way. (Even if there are signs every 100 feet warning people not to
stop, some moron will.)
My vote would have two sets of off-the-shelf access control systems
and motorized gate arms at both ends, and multiple cars get a short
window (5 minutes) to get on as a batch, then it's the other
direction's turn. Call Stanley and see if they have parts you can use
to kit-bash into what you need.
Use a 'check code' system using off-the-shelf parking lot access
control equipment and some custom smarts to run them. They sell these
automated systems where the ticket reader reads the IN time on the
ticket and computes the payment - that IN time could just as easily be
a sequential serial number with a check digit.
People receive a code (ticket printer/spitter) to raise the arm and
get onto the bridge, and at the other end they enter the same code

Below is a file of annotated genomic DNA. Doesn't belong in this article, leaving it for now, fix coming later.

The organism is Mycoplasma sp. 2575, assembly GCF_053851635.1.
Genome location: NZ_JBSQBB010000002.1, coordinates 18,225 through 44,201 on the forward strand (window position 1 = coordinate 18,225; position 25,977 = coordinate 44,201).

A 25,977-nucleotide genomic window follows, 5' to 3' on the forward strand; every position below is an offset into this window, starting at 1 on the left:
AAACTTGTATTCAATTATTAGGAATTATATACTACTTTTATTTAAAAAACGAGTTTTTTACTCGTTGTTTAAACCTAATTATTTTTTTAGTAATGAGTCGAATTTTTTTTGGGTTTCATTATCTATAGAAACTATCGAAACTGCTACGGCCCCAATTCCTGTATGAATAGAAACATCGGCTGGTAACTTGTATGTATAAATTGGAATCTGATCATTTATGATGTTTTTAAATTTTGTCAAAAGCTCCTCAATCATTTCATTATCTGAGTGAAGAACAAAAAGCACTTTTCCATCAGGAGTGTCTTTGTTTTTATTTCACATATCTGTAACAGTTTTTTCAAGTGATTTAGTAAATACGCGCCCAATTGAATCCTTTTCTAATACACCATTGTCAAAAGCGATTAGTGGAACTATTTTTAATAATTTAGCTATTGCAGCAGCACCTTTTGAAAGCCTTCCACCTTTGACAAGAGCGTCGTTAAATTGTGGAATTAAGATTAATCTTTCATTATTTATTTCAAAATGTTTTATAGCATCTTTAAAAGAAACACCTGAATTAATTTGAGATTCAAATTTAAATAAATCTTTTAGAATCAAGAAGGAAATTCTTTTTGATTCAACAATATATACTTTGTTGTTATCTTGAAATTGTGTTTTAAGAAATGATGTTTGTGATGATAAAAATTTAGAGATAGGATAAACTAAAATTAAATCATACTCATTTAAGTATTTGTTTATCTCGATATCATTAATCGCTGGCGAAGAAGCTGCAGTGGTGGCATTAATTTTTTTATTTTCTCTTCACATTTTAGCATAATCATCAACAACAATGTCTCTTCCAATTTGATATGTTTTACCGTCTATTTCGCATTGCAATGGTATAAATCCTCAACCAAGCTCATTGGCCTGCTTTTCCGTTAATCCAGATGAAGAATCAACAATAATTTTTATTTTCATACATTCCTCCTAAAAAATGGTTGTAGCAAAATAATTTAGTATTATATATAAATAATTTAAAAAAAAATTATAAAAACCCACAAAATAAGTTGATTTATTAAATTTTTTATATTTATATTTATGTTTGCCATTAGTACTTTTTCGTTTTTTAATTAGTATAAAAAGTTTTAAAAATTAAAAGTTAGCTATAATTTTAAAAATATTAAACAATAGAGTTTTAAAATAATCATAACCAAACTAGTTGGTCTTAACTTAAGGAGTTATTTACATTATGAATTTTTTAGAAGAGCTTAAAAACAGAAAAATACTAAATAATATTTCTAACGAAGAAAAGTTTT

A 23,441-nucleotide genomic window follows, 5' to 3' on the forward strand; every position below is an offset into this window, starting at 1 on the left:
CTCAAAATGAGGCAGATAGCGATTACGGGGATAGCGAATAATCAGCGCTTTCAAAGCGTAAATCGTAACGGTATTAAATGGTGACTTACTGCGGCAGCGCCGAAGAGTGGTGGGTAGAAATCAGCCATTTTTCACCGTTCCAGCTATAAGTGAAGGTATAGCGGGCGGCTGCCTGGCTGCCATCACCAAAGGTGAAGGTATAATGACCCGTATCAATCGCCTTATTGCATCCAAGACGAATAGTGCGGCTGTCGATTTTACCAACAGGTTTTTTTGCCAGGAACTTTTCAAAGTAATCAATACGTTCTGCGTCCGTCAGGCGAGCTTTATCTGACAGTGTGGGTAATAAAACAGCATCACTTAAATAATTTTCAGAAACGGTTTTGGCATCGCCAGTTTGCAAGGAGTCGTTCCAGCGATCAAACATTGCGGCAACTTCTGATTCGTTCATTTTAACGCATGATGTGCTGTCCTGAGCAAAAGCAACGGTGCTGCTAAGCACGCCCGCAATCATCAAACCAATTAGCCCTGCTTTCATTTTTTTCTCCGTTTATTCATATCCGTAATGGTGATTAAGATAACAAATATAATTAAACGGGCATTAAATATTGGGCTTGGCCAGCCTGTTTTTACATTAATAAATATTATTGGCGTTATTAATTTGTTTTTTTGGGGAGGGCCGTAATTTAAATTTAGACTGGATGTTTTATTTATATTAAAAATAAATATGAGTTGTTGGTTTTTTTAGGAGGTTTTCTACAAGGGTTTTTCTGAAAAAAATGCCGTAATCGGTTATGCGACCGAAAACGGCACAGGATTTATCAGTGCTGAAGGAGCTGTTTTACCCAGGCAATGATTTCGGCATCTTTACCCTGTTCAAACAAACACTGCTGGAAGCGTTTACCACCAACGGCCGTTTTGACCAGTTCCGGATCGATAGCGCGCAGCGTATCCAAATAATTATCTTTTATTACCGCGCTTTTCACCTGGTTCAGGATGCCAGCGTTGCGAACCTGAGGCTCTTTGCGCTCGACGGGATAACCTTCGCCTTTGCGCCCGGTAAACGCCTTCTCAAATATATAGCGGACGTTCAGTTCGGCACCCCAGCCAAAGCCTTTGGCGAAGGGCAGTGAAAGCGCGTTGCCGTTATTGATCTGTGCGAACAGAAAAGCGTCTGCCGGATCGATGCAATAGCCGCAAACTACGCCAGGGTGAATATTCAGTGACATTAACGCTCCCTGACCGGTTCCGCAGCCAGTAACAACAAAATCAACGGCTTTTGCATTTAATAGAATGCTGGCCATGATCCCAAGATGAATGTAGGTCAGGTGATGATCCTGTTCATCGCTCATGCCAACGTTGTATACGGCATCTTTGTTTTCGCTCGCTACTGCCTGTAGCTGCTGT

(keypad or put the machine-readable ticket into a ticket receiver/
reader) to raise the exit gate arm and clear them across in the
computer. When all the vehicles in that direction's batch are
confirmed clear, allow the opposing flow. And if nobody's waiting, go
to 'first car either way gets the priority'. That can get goofed up
too, but it's less likely.
And you can have all the disclaimer crud printed on the back of the
ticket with the bridge rules (This Ticket Limits Our Liability...) so
they can't say you didn't warn them. ;-P
You may want an override so the local LEO or Fire/Ambulance
officials can override the timer and get priority the second the last
car clears. Or better, some sort of 'secret' control access phone
number so the police or ambulance dispatcher can preempt the bridge
timing the second the call goes out, and the green will be waiting for
the ambulance when they arrive.
--<< Bruce >>--
Bruce L. Bergman, Woodland Hills (Los Angeles) CA - Desktop
Electrician for Westend Electric - CA726700